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American Heritage

An Indispensable Donor Memorializes America’s Irreplaceable Patriots

Philadelphia's New Museum of the American Revolution is a long-overdue landmark

By Tom Riley

From Philanthropy magazine, Summer 2017

Philadelphia's New Museum of the American Revolution is a long-overdue landmark

A Welfare System That Works

The Latter-day Saints are proving that private citizens can support a vast and effective social welfare system.

By Naomi Schaefer Riley

From Philanthropy magazine, Fall 2012

Welfare, it is sometimes said, can only be effectively administered by the government. Not so fast. The Church of Jesus Christ of Latter-day Saints runs a vast and effective social welfare system. Read Naomi Schaefer Riley’s article on a how private individuals can administer a large-scale welfare system—that works.

From Driehaus to Our House

A Chicago donor reintroduces timeless principles of proportion, harmony, and visual delight into America’s public spaces.

By James Panero

From Philanthropy magazine, Fall 2012

The elegant classicism of the National Mall has long been a proper tribute to the great heroes of the republic. But a proliferation of new monuments has disrupted the Mall’s architectural harmony. When the proposed Dwight Eisenhower Memorial threatened to add yet more postmodern sprawl, Richard Driehaus pushed back. Click here to read a profile by the New Criterion’s James Panero.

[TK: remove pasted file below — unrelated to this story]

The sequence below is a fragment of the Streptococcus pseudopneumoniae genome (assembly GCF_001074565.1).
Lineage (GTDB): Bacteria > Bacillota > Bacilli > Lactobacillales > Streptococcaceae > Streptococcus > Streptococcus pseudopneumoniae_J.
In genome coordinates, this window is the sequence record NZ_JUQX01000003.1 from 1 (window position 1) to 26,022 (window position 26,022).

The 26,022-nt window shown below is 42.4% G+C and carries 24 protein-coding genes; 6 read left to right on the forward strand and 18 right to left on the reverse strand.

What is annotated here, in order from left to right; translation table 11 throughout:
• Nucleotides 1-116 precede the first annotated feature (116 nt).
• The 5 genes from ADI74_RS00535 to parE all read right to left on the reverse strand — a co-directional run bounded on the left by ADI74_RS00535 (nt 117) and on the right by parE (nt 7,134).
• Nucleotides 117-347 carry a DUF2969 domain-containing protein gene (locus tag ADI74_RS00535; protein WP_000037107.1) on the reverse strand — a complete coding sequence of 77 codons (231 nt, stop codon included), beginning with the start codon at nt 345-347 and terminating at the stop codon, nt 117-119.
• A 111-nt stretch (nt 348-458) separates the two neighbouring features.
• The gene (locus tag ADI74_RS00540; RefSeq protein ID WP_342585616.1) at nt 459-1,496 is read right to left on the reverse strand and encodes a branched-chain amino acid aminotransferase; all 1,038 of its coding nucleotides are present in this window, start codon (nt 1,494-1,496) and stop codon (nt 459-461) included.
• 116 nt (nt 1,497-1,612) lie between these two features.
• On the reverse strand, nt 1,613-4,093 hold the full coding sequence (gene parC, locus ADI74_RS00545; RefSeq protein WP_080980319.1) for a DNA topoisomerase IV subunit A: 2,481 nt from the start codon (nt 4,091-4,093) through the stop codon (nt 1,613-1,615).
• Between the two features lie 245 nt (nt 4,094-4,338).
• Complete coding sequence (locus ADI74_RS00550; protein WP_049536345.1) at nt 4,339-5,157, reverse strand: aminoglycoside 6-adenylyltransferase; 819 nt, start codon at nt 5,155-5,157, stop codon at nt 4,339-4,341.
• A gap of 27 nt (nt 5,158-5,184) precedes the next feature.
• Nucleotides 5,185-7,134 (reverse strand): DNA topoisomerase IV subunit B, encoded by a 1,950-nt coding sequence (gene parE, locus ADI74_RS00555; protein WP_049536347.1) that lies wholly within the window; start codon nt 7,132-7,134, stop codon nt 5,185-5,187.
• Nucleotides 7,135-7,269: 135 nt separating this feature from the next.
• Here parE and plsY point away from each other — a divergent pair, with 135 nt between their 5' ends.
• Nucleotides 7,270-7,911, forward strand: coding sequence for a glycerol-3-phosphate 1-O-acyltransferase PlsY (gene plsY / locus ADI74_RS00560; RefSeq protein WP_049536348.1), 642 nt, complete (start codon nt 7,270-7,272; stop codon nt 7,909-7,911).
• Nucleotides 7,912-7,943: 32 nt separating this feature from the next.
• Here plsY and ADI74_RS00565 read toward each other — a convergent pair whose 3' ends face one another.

The Flagship Donor

Gerry Lenfest has rescued the SS United States. It was a bold, dramatic act, of a piece with his life, his business—and his philanthropy.

By Elizabeth Malone

From Philanthropy magazine, Fall 2010

In 2010, the SS United States—a great relic of the golden age of trans-Atlantic travel—was on the cusp of being scrapped, but at the eleventh hour, a daring donation by Gerry Lenfest saved the ship, opening an opportunity for its rehabilitation. It was a dramatic donation, of a piece with his life, business, and philanthropy.

America the Charitable

Faith, family, enterpreneurism, and skepticism of government translate into generosity.

By Barbara J. Elliot

From Philanthropy magazine, September / October 2006